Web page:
An inside look at Ontario's long-term energy plan

Blog - Nov. 24, 2010 - By Graham Haines

Yesterday I attended a government briefing on the release of Ontario's long-term energy plan. I walked away pleased that the government was staying the course on developing a green and reliable electricity system that Ontarians can be proud of. This government has been criticized for recent increases to electricity bills, and it would have been easy to back down from their plans and instead move forward with a cheaper, dirtier plan — but they did not, and for this they should be commended.

The positives were obvious at first glance: Coal power will still be phased out by 2014 — providing an example for all North American jurisdictions to follow; Ontario will continue to aggressively pursue conservation, where we are already among the leaders in North America (the government is even encouraging exceeding and accelerating its conservation targets); finally, the target for wind, solar and bio-energy has been raised to about 13 per cent of generation by 2018, up from the previous target of 10 per cent by 2030. Currently, these sources contribute just three per cent of Ontario's electricity supply.

Despite these positive elements, as I dug into the details of the plan I also came across some reasons for concern. As it stands, the plan commits Ontario to keeping nuclear near 50 per cent of the province's total generating capacity, primarily through refurbishing existing power plants. Given the cost and time overruns of both the Bruce Power plant and Point Lepreau, this seems like a risky strategy.

A wind turbine stands on the shore near the nuclear power plant in Pickering, Ont. This commitment to nuclear power may also limit the development of renewable energy in the medium-term. In part thanks to Ontario's continued commitment to energy efficiency, electricity demand is likely stay almost constant in the province over the next 10 years and only begin to grow slowly after that. This fact means there is only so much room on the grid for any source of power generation, whether it's hydro, wind, nuclear or gas. This is illustrated in the plan itself by the fact the targets for wind, solar and bio-energy are the same in 2018 as they are in 2030 (10,700 MW).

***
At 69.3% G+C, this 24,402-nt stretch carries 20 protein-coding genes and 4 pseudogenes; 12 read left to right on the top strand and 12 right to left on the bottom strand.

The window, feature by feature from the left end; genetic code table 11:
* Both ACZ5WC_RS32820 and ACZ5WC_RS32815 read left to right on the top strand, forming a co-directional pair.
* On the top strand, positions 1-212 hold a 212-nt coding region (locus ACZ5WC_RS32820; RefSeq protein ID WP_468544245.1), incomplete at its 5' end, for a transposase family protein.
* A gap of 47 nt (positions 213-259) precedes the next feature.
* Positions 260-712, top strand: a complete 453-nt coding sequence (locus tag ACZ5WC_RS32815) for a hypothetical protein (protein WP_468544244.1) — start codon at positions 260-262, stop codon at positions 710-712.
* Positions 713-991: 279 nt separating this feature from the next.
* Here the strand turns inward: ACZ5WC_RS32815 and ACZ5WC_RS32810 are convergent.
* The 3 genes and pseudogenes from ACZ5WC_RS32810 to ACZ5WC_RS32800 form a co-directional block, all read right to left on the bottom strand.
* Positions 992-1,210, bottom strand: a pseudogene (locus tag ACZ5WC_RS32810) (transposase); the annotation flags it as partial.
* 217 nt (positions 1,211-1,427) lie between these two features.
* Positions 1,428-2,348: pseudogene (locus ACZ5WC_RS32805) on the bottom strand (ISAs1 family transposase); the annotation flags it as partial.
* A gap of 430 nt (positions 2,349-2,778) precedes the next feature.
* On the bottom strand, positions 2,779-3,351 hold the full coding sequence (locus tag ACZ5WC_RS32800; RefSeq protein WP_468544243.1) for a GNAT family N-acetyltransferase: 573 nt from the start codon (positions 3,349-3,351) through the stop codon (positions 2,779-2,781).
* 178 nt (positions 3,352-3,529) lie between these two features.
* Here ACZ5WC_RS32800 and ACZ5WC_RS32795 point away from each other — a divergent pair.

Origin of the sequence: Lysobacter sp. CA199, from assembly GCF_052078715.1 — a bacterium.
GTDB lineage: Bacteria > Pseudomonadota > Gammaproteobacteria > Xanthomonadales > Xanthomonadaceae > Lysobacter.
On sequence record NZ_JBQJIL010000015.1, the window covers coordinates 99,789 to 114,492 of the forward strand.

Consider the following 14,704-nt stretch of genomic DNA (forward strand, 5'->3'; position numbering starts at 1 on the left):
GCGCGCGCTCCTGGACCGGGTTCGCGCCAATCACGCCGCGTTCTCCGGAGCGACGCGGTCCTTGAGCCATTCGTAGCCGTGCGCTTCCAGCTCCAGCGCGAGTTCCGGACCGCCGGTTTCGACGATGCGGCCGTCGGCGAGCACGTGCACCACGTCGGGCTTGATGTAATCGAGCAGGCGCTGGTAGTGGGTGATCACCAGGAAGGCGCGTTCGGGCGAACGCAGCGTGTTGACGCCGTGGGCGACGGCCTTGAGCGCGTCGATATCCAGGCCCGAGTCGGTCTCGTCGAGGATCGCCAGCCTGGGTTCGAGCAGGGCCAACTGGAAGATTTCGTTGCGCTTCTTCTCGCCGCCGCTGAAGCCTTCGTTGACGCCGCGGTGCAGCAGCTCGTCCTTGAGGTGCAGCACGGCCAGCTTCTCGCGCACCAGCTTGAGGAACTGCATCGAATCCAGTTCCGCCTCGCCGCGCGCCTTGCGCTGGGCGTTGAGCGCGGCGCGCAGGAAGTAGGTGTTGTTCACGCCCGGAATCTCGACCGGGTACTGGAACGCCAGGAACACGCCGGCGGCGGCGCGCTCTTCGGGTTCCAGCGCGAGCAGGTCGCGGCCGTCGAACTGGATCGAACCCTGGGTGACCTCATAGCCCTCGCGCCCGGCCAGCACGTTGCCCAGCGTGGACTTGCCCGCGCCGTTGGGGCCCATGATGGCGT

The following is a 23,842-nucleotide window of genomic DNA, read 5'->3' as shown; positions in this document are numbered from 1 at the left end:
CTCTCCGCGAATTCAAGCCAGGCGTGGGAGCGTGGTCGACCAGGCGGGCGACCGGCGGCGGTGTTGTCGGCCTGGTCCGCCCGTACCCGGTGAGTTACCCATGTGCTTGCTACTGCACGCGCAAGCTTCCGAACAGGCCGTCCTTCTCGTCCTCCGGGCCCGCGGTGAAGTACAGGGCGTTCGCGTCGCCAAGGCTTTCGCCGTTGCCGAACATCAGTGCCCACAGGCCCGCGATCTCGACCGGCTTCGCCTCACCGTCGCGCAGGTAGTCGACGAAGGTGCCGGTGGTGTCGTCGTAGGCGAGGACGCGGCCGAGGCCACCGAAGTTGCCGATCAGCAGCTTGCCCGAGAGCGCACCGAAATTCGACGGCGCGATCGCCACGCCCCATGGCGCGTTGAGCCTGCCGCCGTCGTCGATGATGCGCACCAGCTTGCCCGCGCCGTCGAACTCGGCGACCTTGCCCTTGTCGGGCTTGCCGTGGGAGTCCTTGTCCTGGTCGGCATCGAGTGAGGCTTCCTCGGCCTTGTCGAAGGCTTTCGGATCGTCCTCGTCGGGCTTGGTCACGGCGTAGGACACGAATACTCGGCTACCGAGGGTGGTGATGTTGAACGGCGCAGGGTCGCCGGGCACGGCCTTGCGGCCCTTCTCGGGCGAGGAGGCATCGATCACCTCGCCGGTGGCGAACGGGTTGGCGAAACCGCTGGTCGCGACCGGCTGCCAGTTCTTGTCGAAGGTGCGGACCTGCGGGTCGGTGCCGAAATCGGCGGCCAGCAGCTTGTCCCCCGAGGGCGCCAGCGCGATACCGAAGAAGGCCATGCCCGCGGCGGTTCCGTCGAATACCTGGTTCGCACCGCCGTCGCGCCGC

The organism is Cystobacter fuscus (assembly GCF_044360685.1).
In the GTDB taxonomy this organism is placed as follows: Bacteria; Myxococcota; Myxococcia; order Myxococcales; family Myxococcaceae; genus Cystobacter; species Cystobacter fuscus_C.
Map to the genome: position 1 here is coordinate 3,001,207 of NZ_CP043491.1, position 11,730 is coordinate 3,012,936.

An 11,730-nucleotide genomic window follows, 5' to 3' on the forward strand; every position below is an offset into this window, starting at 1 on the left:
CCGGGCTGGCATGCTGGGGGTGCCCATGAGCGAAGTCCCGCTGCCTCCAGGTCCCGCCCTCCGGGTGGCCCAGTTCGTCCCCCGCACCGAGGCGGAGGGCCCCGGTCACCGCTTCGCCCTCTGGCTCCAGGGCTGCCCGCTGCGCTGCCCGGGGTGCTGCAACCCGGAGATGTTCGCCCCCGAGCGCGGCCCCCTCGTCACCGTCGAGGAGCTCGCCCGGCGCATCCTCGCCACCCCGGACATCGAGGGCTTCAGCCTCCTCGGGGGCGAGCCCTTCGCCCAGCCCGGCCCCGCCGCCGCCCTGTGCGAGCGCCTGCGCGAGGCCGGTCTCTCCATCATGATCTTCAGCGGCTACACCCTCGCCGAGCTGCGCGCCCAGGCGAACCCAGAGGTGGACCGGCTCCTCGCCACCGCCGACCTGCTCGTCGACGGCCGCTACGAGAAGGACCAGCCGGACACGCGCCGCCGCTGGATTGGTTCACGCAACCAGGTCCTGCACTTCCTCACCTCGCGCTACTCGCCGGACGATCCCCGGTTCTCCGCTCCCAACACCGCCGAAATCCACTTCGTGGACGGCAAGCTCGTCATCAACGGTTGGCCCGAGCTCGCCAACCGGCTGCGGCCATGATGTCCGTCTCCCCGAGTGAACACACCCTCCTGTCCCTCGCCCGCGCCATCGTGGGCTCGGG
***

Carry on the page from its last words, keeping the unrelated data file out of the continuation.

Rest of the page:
This suggests Ontario's target could inadvertently result in a cap on renewables. The 10,700 MW target is already exceeded by projects currently in the pipeline, more than 6,000 MW of which are already in operation or under contract. What's frustrating about this target is that we have only begun to scratch the surface of renewable energy's potential and its ability to provide jobs for Ontarians — while this "made-in-Ontario" energy plan continues to take some positive steps forward, we could actually be doing a lot more.

There are many leaders for Ontario to follow on its path to more green energy: for 2020 Denmark has a 30 per cent renewable energy target, Nothern Ireland has a 40 per cent target and Scotland has an 80 per cent target. These countries are not the exception to the rule in the EU — the EU itself has set a collective 20 per cent renewable energy target for 2020.

This government has made bold strides to position itself as a leader in green energy, but staying in the lead means Ontario should rethink its reliance on nuclear power. New nuclear generation and future refurbishment should only go ahead when it's the most cost-effective solution to meeting our energy needs Green power provides a lower-cost alternative, and that should be taken into account when the province examines its options.

This approach will create more green jobs for Ontarians and can soften the increase to our electricity bills, both of which are good things in my books.

Download: Ontario's Long-Term Energy Plan



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